Pressure sores, also known as pressure ulcers or simply bed sores, are injuries to the skin as a result of being in bed for long periods of time. A plaster form can also form and this is where a plaster is incorrectly placed after a fracture. They usually occur when a patient is ill, elderly, immobile or a diabetic who suffers with a poor skin condition.
These bed sores can take plenty of time to heal and the pressures sores sometimes can be very serious and don’t even heal at all. In this case it can lead to an infection which restricts a person’s ability to walk or even worse.
Pressure sores can prove extremely serious. If they are not treated in early stage, they can result in serious infections of the underlying tissue and even bones. Infection and other complications which result from the failure to treat pressure sores properly, can even prove fatal.
In particular where medical staff have failed to follow guidance on proper prevention and treatment which resulted in pressure sores developing, you may have grounds for a successful claim for medical negligence compensation.
What sort of negligent medical treatment causes Pressure or Plaster Sores?
Plaster sores can occur when plaster casts aren’t correctly applied. If it causes pain, then the plaster should be removed and the area checked for any sores or ulcers.
It’s usually the responsibility of the hospital staff and nurses to prevent pressure sores and plaster sores from happening. As all patients admitted into hospital are assessed upon admission using the Waterlow system, this enables the staff to know a patient’s risk of getting pressure sores.
While the risk factors assessed on an individual basis, many of the problems can be alleviated by having a good quality mattress or duvet on the patient’s bed, along with a good quality armchair to sit in and a caring friend or relative who can keep an eye on them and ensure they’re provided with good nutritious meals.
By using this as an assessment tool across all areas of care, the patient should receive ‘seamless care’ no matter if they’re moved from a hospital to a nursing or residential home or even their own home. If this wasn’t done either due to nursing errors or negligence, then you could be eligible to claim compensation.
Pressure sores in hospital are sadly far too common. Estimates from the NHS are that between 4% and 10% of patients develop at least one pressure sore.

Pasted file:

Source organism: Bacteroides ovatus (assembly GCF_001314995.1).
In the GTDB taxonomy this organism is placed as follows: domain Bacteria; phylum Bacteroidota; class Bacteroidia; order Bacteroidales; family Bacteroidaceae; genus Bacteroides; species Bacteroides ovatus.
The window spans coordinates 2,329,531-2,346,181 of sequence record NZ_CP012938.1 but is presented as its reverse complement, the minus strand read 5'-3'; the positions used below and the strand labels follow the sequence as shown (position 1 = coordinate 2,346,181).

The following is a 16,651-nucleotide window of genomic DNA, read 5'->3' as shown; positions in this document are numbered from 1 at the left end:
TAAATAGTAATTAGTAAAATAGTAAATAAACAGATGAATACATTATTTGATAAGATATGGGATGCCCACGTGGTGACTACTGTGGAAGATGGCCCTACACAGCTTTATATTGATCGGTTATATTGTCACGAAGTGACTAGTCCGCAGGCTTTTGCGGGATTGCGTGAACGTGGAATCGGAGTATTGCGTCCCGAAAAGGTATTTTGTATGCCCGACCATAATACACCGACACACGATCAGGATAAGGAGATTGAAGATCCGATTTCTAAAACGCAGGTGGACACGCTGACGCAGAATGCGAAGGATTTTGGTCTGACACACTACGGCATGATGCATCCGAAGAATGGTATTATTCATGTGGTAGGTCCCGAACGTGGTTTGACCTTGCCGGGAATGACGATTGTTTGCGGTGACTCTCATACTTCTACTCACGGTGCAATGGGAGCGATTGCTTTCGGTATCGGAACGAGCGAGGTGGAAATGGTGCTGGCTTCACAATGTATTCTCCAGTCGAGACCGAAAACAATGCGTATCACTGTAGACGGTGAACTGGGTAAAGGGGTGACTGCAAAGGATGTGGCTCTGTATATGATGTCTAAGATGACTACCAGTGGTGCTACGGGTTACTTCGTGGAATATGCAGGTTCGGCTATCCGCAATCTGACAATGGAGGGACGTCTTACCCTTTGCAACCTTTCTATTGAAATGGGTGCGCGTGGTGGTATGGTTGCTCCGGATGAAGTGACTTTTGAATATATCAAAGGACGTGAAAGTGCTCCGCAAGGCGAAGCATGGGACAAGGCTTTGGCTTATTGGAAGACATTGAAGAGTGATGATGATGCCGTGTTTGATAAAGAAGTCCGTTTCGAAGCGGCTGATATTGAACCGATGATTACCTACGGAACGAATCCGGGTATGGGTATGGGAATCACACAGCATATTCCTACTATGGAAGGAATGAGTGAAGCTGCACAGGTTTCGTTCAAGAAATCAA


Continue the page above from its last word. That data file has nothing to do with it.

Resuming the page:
Pressure sores – failing to tackle them
There are plenty of cases where compensation has been rewarded for failure to carry out an adequate assessment or prevent a patient’s pressure sores by providing proper nursing care or an adequate bed. If a patient’s bandages or plaster have been put on too tight, these are all factors which may require compensation.
If a loved one or a relative has been in pain as a result of plaster sores or pressure sores which weren’t checked properly, then you should seek the advice of a medical negligence solicitor who can assess your claim and work with you to ensure you receive compensation.
Pressure sore injury claims – 2 recent successful cases
Below you’ll find just a couple of the recent successful claims we have made in relation to pressure ulcers. These, like most other medical negligence cases, are contested and medically complex – requiring the kind of specialist advice our medical negligence team can provide.
(1) Our client – a 35-year-old man suffering from Multiple Sclerosis. He receives a wheelchair and cushion from the wheelchair service and then receives a new chair which is fitted with the wrong cushion. This might sound unimportant, but to someone in his condition it was critical. As a result of that error, our client developed a grade 1 pressure sore, which was identified by his GP who referred him on to the District Nurses. Unfortunately this particular District Nursing service was appalling. Incorrect dressings were used and there was no involvement from the specialist tissue viability nurse.
Tragically our Client went on to develop, as a direct result of these errors, a much more serious stage 4 pressure sore and had to take full bed rest. The sore failed to heal and, as a result, our client had to go through totally unnecessary plastic surgery.
Result – we won him compensation of £43,000
(2) Our client -a 60 year old man who had surgery to repair an aortic anyerusm [a swelling of the main blood vessel leading away from the heart]. As a non–negligent complication of that procedure he is rendered L3/4 paraplegic. Our client then had to undergo surgery to stabilise his spine. He was admitted to a ward where the tissue viability care was, sadly, poor. He was then discharged from hospital with a grade 4 pressure sore. The district nurses were unable to heal this pressure sore, which then became infected.
This had a huge impact on our client. As a direct result, he was no longer able to sit out in his wheelchair and as a result his quality of life became significantly worse. What’s worse, our client then had to undergo plastic surgery on the pressure sore, which failed to heal the wound. He develops osteomyelitis, an extremely serious infection of the bone – and tragically this eventually required the removal of part of his pelvis. Unsurprisingly this has significantly restricted his remaining ability, and as a result our client requires substantially more care than before – £350,000.
Result – we won him compensation of £43,000
Thinking of making an Pressure Sore Compensation Claim?
If you or a loved one have been the victim of pressure sores, through medical negligence, you will need specialist legal advice. When it comes to pressure sores, it’s particularly important to investigate any medical negligence claim while the details are fresh in your mind.
So don’t delay – contact us today for FREE phone advice and a FREE first appointment with our expert Medical Negligence Solicitors.
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